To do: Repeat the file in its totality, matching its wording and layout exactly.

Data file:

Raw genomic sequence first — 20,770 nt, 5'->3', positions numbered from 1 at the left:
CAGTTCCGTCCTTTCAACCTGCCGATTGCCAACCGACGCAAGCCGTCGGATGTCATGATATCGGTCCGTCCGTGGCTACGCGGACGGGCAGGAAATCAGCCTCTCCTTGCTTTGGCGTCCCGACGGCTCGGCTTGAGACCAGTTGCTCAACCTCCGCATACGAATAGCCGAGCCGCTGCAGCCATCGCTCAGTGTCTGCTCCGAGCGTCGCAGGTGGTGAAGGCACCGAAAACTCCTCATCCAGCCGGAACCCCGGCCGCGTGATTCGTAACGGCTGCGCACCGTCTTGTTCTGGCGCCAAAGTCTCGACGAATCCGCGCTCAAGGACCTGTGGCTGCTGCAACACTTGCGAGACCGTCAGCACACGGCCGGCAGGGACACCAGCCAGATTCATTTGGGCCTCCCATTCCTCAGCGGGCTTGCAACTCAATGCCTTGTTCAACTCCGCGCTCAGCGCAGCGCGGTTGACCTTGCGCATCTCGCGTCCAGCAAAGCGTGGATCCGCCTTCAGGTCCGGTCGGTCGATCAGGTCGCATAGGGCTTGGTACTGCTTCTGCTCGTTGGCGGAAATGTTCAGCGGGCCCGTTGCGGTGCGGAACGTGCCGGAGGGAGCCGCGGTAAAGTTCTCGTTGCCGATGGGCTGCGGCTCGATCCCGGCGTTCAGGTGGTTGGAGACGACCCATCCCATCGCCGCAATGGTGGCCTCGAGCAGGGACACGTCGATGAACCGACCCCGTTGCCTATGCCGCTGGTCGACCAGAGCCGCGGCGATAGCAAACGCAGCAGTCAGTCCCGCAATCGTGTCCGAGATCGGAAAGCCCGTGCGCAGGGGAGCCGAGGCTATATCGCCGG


Raw genomic sequence first — 20,770 nt, 5'->3', positions numbered from 1 at the left:
CAGTTCCGTCCTTTCAACCTGCCGATTGCCAACCGACGCAAGCCGTCGGATGTCATGATATCGGTCCGTCCGTGGCTACGCGGACGGGCAGGAAATCAGCCTCTCCTTGCTTTGGCGTCCCGACGGCTCGGCTTGAGACCAGTTGCTCAACCTCCGCATACGAATAGCCGAGCCGCTGCAGCCATCGCTCAGTGTCTGCTCCGAGCGTCGCAGGTGGTGAAGGCACCGAAAACTCCTCATCCAGCCGGAACCCCGGCCGCGTGATTCGTAACGGCTGCGCACCGTCTTGTTCTGGCGCCAAAGTCTCGACGAATCCGCGCTCAAGGACCTGTGGCTGCTGCAACACTTGCGAGACCGTCAGCACACGGCCGGCAGGGACACCAGCCAGATTCATTTGGGCCTCCCATTCCTCAGCGGGCTTGCAACTCAATGCCTTGTTCAACTCCGCGCTCAGCGCAGCGCGGTTGACCTTGCGCATCTCGCGTCCAGCAAAGCGTGGATCCGCCTTCAGGTCCGGTCGGTCGATCAGGTCGCATAGGGCTTGGTACTGCTTCTGCTCGTTGGCGGAAATGTTCAGCGGGCCCGTTGCGGTGCGGAACGTGCCGGAGGGAGCCGCGGTAAAGTTCTCGTTGCCGATGGGCTGCGGCTCGATCCCGGCGTTCAGGTGGTTGGAGACGACCCATCCCATCGCCGCAATGGTGGCCTCGAGCAGGGACACGTCGATGAACCGACCCCGTTGCCTATGCCGCTGGTCGACCAGAGCCGCGGCGATAGCAAACGCAGCAGTCAGTCCCGCAATCGTGTCCGAGATCGGAAAGCCCGTGCGCAGGGGAGCCGAGGCTATATCGCCGG